Christineanna1

How to Purify Water?

Recommended Posts

On 10/1/2018 at 4:05 AM, Christineanna1 said:

Any proven water purification methods?

There are different methods depending on what has contaminated the water.  If the water is from a mountain stream, most likely at worst it will have micro organisms which can be filtered out with a filter or can be killed by any number of chemicals.

If there is pollution in the water, it becomes more challenging.  A reverse osmosis filter may be required.  and couple that with distillation.   That can generally purify most any water.

Share this post


Link to post
Share on other sites
Guest
On 10/4/2018 at 8:23 AM, Lost Boy said:

There are different methods depending on what has contaminated the water.  If the water is from a mountain stream, most likely at worst it will have micro organisms which can be filtered out with a filter or can be killed by any number of chemicals.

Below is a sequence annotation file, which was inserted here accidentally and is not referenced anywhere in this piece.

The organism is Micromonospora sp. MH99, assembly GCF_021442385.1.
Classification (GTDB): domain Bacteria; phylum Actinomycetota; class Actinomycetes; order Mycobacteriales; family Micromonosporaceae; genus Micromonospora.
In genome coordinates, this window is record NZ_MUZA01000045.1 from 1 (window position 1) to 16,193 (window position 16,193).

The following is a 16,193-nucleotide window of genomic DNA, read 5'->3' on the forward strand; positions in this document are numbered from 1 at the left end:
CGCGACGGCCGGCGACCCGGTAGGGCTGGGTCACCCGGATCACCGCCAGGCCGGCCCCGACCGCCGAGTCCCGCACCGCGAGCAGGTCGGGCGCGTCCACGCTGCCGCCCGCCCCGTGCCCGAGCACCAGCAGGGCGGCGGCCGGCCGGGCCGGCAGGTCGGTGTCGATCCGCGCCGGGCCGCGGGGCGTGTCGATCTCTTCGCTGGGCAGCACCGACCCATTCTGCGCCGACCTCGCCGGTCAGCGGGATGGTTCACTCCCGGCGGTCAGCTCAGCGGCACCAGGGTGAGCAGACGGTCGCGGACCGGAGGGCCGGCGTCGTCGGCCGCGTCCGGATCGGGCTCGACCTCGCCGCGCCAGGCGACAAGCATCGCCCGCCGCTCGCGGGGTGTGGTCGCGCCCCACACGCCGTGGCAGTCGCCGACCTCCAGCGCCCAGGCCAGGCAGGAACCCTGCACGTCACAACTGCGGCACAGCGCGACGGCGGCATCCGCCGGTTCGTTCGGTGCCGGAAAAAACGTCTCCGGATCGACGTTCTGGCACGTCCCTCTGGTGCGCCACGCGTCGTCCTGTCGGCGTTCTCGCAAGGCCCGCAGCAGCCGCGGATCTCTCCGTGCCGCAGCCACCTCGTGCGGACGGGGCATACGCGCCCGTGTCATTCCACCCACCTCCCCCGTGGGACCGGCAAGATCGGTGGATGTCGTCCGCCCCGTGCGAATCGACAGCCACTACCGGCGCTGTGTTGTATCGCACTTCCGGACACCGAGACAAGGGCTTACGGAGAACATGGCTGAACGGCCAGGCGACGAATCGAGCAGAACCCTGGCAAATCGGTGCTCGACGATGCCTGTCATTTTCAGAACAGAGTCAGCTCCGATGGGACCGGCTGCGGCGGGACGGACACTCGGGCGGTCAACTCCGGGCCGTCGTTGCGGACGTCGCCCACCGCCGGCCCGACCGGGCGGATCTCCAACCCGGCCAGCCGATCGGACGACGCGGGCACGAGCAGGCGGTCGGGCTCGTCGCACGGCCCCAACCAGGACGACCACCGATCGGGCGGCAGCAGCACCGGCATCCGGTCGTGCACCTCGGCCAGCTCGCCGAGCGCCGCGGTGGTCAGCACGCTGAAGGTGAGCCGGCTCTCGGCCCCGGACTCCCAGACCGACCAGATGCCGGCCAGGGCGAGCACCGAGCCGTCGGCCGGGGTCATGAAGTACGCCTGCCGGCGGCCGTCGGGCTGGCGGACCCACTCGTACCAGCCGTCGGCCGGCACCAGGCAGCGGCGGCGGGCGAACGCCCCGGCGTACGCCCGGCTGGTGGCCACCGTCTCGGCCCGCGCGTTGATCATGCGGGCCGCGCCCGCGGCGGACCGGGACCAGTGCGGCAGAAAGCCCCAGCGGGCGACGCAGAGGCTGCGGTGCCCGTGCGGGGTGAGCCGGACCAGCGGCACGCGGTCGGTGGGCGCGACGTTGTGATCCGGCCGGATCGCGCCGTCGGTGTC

If there is pollution in the water, it becomes more challenging.  A reverse osmosis filter may be required.  and couple that with distillation.   That can generally purify most any water.

Water expert being pedantic:  I believe you're confusing "filtration" with "purification".

Purification is specifically is about germs.

The other items you speak of would be in the filtration and/or separation phase of water treatment.

Share this post


Link to post
Share on other sites

My experience in using river water-

1. Settle out the muds, clays and yuck- self descriptive.

2. Filter using cloth or paper filters- this removes any visible garbage or "floaters".

3. Chemically treat the water- iodine is really good for this.

4. Boil- this is not always needed, as the entire series of filters used, though looks huge (but really isn't) typically gets all livable bios out of the water.

5. Activated chacoal- removes a lot of the inorganics that filters and chemicals don't get.